The Edgewater Park community in the Bronx has had among the most flood insurance claims in New York City in recent years. Credit Karsten Moran for The New York Times
As FEMA revises the maps to account for climate change, deciding who is in the flood zone will be a battle with millions of dollars at stake.
By DAVID W. CHEN JAN. 7, 2018
With its 520 miles of coastline and thousands of acres of waterfront development, New York has more residents living in high-risk flood zones than any other city in the country. Hurricane Sandy, the devastating October 2012 storm, did $19 billion in damage to the city, and the pace of development along the water has only increased.
Now, after a year in which hurricanes ravaged Houston and the Caribbean, the Federal Emergency Management Agency is substantially redrawing New York’s flood maps for the first time in three decades. It is a painstaking process that will affect tens, if not hundreds, of thousands of people, determining how and where buildings can be constructed and the cost of flood insurance on everything from modest bungalows to luxury skyscrapers.
New York will be the first major metropolis to be remapped taking into account the realities of climate change, like rising sea levels and increasingly powerful storms.
The new models, for coastal areas stretching from Cape May to the Hudson Valley, will be used to shape the city’s future zoning, development and building standards to help it become more sustainable. As a result, FEMA and city officials say, New York could be an example for other places around the country.
But the maps will also be shaped by the history of New York, where 80 percent of properties were built before the current flood maps and requirements were in place, as opposed to 20 percent nationally, noted J. Andrew Martin, acting chief of FEMA’s risk analysis branch in New York. If those older buildings end up in high-risk zones, their owners could be required to buy flood insurance or make expensive modifications, adding costs that are beyond the reach of many working-class homeowners.
The remains of a house in Perryville, Mo., after a tornado.CreditJon Durr/Getty Images
By Kendra Pierre-Louis Jan. 8, 2018
Extreme weather events caused a total of $306 billion in damage in the United States last year, making 2017 the most expensive year on record for natural disasters in the country, the National Oceanographic and Atmospheric Administration said Monday.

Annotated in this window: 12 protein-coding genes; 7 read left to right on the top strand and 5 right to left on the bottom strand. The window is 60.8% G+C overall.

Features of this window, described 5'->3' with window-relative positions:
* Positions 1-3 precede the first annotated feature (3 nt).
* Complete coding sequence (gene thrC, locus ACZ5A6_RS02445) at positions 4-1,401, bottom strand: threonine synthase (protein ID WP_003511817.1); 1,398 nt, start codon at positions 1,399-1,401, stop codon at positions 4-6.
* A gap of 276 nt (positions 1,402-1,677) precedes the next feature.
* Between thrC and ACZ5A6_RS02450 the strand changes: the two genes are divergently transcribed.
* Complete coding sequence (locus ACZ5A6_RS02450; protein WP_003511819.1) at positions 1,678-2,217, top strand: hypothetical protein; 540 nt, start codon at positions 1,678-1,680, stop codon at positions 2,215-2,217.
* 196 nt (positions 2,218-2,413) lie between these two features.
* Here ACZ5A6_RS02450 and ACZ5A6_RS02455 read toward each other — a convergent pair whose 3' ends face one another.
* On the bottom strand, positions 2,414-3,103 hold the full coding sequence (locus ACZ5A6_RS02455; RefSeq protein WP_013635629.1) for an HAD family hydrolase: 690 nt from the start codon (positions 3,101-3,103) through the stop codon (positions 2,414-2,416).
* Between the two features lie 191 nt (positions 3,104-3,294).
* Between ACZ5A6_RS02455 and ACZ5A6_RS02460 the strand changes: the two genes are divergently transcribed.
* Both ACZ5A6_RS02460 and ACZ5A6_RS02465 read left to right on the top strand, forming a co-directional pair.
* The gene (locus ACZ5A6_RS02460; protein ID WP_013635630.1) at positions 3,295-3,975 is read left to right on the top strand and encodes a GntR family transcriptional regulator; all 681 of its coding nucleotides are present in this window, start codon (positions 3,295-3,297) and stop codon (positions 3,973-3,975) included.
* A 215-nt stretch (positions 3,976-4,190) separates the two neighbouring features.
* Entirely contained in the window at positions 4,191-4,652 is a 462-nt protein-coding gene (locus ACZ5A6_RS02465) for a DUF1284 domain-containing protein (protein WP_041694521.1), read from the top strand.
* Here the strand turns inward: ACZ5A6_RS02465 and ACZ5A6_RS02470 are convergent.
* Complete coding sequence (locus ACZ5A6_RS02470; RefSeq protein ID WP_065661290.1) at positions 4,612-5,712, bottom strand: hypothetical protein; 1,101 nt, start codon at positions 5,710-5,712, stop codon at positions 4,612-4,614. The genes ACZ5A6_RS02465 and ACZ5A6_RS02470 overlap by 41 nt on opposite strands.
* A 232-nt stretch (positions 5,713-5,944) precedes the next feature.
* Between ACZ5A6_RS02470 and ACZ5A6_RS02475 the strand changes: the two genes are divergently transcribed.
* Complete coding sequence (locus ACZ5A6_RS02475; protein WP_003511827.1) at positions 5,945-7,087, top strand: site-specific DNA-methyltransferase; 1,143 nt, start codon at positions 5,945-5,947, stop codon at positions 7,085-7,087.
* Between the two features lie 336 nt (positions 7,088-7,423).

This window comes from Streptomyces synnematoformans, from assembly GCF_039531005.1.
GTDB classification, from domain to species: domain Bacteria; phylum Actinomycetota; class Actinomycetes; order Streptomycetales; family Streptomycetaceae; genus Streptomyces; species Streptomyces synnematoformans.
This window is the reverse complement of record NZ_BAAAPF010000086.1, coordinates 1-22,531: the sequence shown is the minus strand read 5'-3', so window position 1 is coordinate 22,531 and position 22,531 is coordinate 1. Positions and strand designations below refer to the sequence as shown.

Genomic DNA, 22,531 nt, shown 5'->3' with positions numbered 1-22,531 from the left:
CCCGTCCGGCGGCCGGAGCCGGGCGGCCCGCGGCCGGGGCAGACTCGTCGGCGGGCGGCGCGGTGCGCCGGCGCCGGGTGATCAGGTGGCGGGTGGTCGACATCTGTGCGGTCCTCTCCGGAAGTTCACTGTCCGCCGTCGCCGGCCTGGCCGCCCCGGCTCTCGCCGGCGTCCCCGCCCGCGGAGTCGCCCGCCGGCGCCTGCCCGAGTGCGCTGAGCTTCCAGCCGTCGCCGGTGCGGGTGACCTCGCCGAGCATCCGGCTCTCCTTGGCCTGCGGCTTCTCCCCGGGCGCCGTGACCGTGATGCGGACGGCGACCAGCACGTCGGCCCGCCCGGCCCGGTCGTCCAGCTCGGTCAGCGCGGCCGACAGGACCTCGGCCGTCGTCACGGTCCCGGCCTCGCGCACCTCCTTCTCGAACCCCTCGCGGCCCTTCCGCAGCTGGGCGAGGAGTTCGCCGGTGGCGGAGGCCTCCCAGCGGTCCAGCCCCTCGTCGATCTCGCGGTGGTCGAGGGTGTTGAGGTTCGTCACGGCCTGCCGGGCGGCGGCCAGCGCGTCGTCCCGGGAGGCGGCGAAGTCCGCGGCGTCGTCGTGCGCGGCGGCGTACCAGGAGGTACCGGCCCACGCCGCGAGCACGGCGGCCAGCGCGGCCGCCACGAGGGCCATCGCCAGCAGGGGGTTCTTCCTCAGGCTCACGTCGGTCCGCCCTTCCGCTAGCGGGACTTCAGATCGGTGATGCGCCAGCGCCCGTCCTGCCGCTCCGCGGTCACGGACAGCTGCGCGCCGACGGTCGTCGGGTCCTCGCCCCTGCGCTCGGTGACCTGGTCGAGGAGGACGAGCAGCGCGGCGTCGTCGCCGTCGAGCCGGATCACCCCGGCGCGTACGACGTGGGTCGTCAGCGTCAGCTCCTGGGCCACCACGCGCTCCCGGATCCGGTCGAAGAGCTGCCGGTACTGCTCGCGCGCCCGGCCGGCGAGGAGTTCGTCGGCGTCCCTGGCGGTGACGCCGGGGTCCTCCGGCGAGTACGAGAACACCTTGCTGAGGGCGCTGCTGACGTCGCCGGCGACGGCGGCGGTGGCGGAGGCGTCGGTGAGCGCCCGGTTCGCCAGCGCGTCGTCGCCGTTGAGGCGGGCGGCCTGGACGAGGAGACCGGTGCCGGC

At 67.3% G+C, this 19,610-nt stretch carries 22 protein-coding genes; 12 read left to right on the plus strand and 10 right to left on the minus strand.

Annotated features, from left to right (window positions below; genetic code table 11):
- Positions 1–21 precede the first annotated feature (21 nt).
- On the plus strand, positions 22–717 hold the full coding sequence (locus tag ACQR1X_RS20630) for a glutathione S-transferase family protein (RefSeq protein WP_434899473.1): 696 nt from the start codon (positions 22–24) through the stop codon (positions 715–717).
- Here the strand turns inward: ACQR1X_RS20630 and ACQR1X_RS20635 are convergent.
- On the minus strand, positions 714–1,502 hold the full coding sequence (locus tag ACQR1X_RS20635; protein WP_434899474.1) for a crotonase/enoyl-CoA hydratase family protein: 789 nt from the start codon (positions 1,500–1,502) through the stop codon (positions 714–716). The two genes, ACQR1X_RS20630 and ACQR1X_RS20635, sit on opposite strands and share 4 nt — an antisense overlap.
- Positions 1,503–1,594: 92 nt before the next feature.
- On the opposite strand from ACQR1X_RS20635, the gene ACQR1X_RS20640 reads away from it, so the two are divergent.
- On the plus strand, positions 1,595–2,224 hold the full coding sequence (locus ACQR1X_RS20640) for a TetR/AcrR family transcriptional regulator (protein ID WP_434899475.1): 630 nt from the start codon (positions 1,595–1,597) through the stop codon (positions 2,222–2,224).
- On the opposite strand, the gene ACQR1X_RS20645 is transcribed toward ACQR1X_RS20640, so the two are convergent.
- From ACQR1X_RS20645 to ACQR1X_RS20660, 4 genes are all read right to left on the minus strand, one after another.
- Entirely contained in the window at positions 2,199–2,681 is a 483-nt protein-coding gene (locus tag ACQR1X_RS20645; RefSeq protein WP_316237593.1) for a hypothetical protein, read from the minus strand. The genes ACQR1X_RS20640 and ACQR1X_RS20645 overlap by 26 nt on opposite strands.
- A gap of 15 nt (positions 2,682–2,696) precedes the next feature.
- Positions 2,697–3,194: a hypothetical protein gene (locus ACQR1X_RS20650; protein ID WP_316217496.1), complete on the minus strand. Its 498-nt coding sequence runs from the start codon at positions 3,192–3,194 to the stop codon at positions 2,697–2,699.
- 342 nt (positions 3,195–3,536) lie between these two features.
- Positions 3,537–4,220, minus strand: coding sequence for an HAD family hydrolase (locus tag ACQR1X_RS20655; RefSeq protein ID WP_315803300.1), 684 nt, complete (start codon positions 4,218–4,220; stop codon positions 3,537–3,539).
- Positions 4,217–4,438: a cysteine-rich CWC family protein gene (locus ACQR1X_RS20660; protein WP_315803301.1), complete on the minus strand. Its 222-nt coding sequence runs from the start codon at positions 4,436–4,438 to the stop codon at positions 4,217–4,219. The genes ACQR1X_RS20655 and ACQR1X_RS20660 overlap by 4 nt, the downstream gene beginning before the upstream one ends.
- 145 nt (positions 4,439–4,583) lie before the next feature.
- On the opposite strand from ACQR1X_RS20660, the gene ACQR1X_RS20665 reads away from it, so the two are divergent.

A trio of major hurricanes, Harvey, Irma and Maria, contributed hundreds of billions to the total. But the year was seemingly mired in disaster, from a freeze in the Southeast that damaged fruit crops in March, to hail storms that whipped across Colorado, Oklahoma and other central states in May, to the tornadoes that struck the Midwest in June.
Unusual consequences of extreme weather could be found all over the map. Thirteen cows died in a field in Pennington County, S.D., after ingesting anthrax spores from the soil; they had changed their grazing patterns during a drought that lasted much of the year in South Dakota, North Dakota and Montana. The cows’ demise was a small part of the $2.5 billion of damage that struck the three states.
In all, there were 16 natural disasters that caused more than $1 billion of damage in 2017. In 1980, when NOAA first started tallying records, there were only three such disasters, adjusted for inflation. This year’s $306 billion in damage broke a record set in 2005, when Hurricane Katrina contributed to a total of $215 billion in damage, also adjusted for inflation.
By Matt McGrath Environment correspondent
- 8 January 2018
The US experienced a record year of losses from fires, hurricanes and other weather related disasters in 2017, according to the US National Oceanic and Atmospheric Administration (Noaa).
Total losses amounted to $306bn the agency said, over $90bn more than the previous record set in 2005.
Last year saw 16 separate events with losses exceeding $1bn, including Hurricanes Harvey and Irma.
Noaa confirmed that 2017 was the third warmest year on record for the US.
Last year witnessed two Category 4 hurricanes make landfall in the States.
Hurricane Harvey produced major flooding as a result of a storm surge and extreme rain. Nearly 800,000 people needed help. Researchers have already shown that climate change increased the likelihood of the observed rainfall by a factor of at least 3.5.